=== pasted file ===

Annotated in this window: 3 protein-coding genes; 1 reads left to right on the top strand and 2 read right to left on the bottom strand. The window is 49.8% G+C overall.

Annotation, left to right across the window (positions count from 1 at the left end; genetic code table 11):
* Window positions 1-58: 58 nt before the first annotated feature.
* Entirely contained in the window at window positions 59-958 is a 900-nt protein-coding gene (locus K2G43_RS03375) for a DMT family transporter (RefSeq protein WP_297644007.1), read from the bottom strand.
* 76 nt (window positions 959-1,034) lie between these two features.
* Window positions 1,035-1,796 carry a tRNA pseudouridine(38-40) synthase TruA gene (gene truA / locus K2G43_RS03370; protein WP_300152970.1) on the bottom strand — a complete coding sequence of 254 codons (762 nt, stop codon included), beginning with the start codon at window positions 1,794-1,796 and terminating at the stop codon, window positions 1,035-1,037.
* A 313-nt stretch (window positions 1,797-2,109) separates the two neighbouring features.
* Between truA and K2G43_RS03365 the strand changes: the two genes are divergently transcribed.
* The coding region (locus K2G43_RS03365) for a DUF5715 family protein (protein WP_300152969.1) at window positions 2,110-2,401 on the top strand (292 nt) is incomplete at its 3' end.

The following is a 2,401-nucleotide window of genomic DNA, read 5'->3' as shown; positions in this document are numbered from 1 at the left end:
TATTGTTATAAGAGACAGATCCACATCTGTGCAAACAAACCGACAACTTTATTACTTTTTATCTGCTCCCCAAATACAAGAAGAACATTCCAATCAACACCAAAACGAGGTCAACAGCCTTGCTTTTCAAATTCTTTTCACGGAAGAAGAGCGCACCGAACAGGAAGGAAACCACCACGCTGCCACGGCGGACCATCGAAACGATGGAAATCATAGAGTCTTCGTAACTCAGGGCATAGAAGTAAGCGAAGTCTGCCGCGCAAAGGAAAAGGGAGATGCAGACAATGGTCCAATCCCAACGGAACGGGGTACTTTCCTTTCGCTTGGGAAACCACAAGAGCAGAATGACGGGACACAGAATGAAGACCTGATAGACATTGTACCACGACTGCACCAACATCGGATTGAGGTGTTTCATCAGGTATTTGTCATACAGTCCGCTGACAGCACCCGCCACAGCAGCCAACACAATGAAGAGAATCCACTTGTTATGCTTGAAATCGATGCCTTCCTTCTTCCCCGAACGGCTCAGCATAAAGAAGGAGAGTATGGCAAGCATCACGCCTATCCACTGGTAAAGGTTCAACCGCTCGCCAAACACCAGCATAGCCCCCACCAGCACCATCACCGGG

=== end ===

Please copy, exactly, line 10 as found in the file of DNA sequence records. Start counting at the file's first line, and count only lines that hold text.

The following is a 2,401-nucleotide window of genomic DNA, read 5'->3' as shown; positions in this document are numbered from 1 at the left end: